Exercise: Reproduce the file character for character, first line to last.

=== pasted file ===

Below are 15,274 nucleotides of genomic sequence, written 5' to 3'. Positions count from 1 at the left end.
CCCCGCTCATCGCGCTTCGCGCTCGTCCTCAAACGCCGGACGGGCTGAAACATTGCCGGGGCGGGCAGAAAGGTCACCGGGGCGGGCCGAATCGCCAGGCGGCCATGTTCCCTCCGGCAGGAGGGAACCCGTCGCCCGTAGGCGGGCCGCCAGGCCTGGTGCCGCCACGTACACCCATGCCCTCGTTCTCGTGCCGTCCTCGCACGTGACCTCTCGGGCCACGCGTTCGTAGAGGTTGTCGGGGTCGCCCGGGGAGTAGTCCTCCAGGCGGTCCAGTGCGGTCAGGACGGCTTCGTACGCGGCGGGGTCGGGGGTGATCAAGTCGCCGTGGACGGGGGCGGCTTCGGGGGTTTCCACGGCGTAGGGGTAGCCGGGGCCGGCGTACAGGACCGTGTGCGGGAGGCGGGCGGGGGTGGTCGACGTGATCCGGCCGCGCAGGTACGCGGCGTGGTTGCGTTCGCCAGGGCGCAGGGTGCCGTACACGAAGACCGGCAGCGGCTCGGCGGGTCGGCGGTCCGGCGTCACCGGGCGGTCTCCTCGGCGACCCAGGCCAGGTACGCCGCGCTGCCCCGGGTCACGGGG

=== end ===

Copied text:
Below are 15,274 nucleotides of genomic sequence, written 5' to 3'. Positions count from 1 at the left end.
CCCCGCTCATCGCGCTTCGCGCTCGTCCTCAAACGCCGGACGGGCTGAAACATTGCCGGGGCGGGCAGAAAGGTCACCGGGGCGGGCCGAATCGCCAGGCGGCCATGTTCCCTCCGGCAGGAGGGAACCCGTCGCCCGTAGGCGGGCCGCCAGGCCTGGTGCCGCCACGTACACCCATGCCCTCGTTCTCGTGCCGTCCTCGCACGTGACCTCTCGGGCCACGCGTTCGTAGAGGTTGTCGGGGTCGCCCGGGGAGTAGTCCTCCAGGCGGTCCAGTGCGGTCAGGACGGCTTCGTACGCGGCGGGGTCGGGGGTGATCAAGTCGCCGTGGACGGGGGCGGCTTCGGGGGTTTCCACGGCGTAGGGGTAGCCGGGGCCGGCGTACAGGACCGTGTGCGGGAGGCGGGCGGGGGTGGTCGACGTGATCCGGCCGCGCAGGTACGCGGCGTGGTTGCGTTCGCCAGGGCGCAGGGTGCCGTACACGAAGACCGGCAGCGGCTCGGCGGGTCGGCGGTCCGGCGTCACCGGGCGGTCTCCTCGGCGACCCAGGCCAGGTACGCCGCGCTGCCCCGGGTCACGGGG